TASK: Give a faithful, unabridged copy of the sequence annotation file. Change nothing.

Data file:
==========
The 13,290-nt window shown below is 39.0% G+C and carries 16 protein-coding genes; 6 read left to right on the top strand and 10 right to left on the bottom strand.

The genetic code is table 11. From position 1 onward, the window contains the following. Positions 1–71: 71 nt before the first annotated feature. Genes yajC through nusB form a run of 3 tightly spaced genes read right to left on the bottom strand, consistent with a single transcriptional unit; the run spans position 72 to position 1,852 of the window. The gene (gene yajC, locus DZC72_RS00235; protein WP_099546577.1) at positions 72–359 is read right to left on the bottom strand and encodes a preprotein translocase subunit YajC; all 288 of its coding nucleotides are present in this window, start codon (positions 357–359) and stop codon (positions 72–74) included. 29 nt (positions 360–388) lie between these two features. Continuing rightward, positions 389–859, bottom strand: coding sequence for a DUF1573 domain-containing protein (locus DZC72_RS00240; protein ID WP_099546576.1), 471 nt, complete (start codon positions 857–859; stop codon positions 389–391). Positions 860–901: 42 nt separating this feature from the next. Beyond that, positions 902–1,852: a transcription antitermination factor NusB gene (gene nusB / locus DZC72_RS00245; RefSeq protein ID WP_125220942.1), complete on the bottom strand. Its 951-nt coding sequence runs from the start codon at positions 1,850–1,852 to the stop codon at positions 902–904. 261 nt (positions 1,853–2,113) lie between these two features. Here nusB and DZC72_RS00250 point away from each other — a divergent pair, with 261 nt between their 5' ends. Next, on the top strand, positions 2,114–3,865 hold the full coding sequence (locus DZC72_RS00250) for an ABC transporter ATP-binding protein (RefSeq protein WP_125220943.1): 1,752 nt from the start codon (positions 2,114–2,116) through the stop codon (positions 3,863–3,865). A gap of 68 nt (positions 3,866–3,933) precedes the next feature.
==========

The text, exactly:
The 13,290-nt window shown below is 39.0% G+C and carries 16 protein-coding genes; 6 read left to right on the top strand and 10 right to left on the bottom strand.

The genetic code is table 11. From position 1 onward, the window contains the following. Positions 1–71: 71 nt before the first annotated feature. Genes yajC through nusB form a run of 3 tightly spaced genes read right to left on the bottom strand, consistent with a single transcriptional unit; the run spans position 72 to position 1,852 of the window. The gene (gene yajC, locus DZC72_RS00235; protein WP_099546577.1) at positions 72–359 is read right to left on the bottom strand and encodes a preprotein translocase subunit YajC; all 288 of its coding nucleotides are present in this window, start codon (positions 357–359) and stop codon (positions 72–74) included. 29 nt (positions 360–388) lie between these two features. Continuing rightward, positions 389–859, bottom strand: coding sequence for a DUF1573 domain-containing protein (locus DZC72_RS00240; protein ID WP_099546576.1), 471 nt, complete (start codon positions 857–859; stop codon positions 389–391). Positions 860–901: 42 nt separating this feature from the next. Beyond that, positions 902–1,852: a transcription antitermination factor NusB gene (gene nusB / locus DZC72_RS00245; RefSeq protein ID WP_125220942.1), complete on the bottom strand. Its 951-nt coding sequence runs from the start codon at positions 1,850–1,852 to the stop codon at positions 902–904. 261 nt (positions 1,853–2,113) lie between these two features. Here nusB and DZC72_RS00250 point away from each other — a divergent pair, with 261 nt between their 5' ends. Next, on the top strand, positions 2,114–3,865 hold the full coding sequence (locus DZC72_RS00250) for an ABC transporter ATP-binding protein (RefSeq protein WP_125220943.1): 1,752 nt from the start codon (positions 2,114–2,116) through the stop codon (positions 3,863–3,865). A gap of 68 nt (positions 3,866–3,933) precedes the next feature.